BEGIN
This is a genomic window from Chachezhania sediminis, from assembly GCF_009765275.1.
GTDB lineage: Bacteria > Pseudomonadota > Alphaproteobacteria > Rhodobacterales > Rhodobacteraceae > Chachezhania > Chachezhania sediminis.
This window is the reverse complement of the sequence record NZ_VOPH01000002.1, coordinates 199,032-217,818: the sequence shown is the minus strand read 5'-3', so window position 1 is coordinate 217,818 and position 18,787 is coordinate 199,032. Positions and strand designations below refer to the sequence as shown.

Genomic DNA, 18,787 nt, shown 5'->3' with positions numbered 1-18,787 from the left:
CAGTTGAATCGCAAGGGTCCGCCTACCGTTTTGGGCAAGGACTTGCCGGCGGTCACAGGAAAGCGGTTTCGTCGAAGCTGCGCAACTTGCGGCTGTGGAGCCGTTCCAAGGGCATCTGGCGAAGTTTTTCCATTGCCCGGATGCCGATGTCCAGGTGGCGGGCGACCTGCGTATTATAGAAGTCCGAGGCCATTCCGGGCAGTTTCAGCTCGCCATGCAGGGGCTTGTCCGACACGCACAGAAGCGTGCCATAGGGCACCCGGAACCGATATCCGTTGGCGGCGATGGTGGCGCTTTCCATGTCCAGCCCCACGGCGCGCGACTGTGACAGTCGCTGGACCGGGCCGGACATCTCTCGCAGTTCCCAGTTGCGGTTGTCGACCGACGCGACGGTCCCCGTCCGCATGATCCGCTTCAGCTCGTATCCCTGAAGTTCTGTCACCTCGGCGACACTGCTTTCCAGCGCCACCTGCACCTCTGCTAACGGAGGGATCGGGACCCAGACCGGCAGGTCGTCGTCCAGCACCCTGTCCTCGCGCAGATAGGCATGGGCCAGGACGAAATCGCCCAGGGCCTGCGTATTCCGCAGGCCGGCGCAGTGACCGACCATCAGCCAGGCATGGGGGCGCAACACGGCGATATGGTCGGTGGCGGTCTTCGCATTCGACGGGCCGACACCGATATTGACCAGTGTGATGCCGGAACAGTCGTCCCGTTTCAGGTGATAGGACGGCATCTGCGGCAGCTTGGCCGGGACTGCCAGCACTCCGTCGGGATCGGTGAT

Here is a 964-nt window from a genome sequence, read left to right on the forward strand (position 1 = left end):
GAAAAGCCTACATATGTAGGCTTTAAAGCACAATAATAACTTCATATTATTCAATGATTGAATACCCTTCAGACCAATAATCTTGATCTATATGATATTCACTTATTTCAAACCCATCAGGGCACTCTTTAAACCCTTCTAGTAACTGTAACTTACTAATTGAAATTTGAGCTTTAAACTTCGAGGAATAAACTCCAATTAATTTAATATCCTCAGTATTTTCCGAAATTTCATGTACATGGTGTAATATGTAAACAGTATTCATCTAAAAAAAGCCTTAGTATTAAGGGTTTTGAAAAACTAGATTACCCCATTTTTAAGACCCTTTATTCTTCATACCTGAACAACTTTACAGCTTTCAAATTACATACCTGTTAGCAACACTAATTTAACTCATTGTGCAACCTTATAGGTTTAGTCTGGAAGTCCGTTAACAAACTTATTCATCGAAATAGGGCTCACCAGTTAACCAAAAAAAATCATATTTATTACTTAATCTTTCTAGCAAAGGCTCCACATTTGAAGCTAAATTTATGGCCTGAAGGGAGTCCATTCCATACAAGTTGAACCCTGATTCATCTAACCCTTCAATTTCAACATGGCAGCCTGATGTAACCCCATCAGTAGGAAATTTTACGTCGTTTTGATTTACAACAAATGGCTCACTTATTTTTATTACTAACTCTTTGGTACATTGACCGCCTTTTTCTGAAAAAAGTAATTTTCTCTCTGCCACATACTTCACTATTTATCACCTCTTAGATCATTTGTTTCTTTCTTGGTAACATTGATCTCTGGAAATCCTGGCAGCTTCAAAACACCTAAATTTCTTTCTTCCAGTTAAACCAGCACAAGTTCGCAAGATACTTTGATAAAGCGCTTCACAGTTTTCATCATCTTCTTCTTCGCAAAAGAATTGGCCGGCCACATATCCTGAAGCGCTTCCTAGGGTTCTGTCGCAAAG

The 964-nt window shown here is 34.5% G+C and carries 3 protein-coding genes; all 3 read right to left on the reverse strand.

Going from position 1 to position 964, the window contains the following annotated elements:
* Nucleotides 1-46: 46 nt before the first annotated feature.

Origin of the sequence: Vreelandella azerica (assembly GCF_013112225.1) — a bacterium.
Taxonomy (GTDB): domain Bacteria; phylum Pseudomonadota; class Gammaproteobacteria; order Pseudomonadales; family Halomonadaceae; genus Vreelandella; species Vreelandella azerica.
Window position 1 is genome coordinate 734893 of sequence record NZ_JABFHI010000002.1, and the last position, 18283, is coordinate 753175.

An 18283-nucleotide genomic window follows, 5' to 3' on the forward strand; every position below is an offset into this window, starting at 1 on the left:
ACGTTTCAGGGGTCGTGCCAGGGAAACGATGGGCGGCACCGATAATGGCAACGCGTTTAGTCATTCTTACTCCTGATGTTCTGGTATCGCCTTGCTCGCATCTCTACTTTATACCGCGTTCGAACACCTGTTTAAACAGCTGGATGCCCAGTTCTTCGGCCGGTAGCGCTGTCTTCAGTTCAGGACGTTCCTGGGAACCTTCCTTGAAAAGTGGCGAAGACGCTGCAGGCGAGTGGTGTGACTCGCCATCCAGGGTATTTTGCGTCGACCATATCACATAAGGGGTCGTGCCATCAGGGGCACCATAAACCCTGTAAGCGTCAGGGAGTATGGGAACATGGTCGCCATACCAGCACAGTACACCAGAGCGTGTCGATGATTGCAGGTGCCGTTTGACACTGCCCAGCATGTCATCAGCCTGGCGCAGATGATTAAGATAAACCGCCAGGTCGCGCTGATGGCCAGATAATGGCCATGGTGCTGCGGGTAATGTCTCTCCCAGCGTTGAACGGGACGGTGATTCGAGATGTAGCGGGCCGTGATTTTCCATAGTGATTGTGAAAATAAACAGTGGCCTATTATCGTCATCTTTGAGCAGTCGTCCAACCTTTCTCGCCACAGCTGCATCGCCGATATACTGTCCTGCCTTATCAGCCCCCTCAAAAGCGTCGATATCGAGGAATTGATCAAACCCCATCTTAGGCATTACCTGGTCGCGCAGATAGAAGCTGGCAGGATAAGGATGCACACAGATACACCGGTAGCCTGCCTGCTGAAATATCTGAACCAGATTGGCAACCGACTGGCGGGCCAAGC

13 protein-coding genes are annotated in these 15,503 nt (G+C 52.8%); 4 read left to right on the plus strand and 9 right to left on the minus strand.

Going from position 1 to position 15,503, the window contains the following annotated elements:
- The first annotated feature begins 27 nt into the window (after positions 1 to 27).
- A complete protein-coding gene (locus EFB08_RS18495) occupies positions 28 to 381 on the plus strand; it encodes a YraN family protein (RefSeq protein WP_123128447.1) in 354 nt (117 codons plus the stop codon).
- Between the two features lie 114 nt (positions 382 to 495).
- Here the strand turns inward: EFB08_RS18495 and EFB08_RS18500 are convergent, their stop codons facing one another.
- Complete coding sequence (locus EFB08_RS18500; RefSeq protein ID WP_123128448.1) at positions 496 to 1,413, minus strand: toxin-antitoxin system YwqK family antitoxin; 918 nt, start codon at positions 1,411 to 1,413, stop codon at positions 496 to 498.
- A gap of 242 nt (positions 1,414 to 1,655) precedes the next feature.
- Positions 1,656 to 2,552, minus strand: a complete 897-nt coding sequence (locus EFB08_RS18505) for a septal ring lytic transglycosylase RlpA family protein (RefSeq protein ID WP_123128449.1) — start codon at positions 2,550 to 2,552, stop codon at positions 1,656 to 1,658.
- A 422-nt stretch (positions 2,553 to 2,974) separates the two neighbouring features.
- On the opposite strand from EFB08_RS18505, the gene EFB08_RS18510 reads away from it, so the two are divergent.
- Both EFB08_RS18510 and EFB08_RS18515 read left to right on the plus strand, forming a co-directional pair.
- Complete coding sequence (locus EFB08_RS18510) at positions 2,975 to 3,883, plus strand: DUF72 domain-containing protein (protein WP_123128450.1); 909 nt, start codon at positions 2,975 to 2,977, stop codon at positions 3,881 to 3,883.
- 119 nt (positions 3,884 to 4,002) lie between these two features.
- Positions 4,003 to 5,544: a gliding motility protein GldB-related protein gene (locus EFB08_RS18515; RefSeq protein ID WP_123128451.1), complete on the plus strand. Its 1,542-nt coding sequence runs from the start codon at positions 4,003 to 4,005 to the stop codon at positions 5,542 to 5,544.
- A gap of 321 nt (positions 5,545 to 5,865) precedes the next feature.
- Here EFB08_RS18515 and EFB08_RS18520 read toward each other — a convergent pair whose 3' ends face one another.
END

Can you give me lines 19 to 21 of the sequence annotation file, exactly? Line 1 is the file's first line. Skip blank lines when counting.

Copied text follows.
- A complete protein-coding gene (locus EFB08_RS18495) occupies positions 28 to 381 on the plus strand; it encodes a YraN family protein (RefSeq protein WP_123128447.1) in 354 nt (117 codons plus the stop codon).
- Between the two features lie 114 nt (positions 382 to 495).
- Here the strand turns inward: EFB08_RS18495 and EFB08_RS18500 are convergent, their stop codons facing one another.